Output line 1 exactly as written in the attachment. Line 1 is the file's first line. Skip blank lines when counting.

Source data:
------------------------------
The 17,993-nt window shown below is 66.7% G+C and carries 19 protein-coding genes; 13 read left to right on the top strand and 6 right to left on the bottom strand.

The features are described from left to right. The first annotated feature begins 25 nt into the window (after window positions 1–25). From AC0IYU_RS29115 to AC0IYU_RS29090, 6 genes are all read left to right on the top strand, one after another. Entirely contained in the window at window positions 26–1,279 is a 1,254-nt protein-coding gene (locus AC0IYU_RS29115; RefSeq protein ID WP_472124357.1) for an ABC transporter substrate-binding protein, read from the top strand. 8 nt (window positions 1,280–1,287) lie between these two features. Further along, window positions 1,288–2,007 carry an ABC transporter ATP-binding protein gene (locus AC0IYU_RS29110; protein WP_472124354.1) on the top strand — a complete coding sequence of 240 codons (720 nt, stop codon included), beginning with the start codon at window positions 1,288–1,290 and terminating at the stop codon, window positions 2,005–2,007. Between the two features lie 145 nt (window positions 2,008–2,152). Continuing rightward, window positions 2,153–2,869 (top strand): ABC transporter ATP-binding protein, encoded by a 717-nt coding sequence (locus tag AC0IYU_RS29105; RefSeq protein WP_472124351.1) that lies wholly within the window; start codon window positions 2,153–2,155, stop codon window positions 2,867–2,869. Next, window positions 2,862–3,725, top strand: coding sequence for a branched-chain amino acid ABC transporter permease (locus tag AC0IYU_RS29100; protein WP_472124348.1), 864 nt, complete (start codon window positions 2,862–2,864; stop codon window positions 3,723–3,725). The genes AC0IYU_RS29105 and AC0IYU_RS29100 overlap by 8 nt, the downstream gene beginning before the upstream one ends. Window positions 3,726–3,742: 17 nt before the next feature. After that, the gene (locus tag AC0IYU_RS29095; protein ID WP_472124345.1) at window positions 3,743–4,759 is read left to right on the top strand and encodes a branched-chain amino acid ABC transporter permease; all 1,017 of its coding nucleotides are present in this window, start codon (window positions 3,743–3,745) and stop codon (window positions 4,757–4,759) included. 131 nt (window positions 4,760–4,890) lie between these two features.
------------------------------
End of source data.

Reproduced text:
The 17,993-nt window shown below is 66.7% G+C and carries 19 protein-coding genes; 13 read left to right on the top strand and 6 right to left on the bottom strand.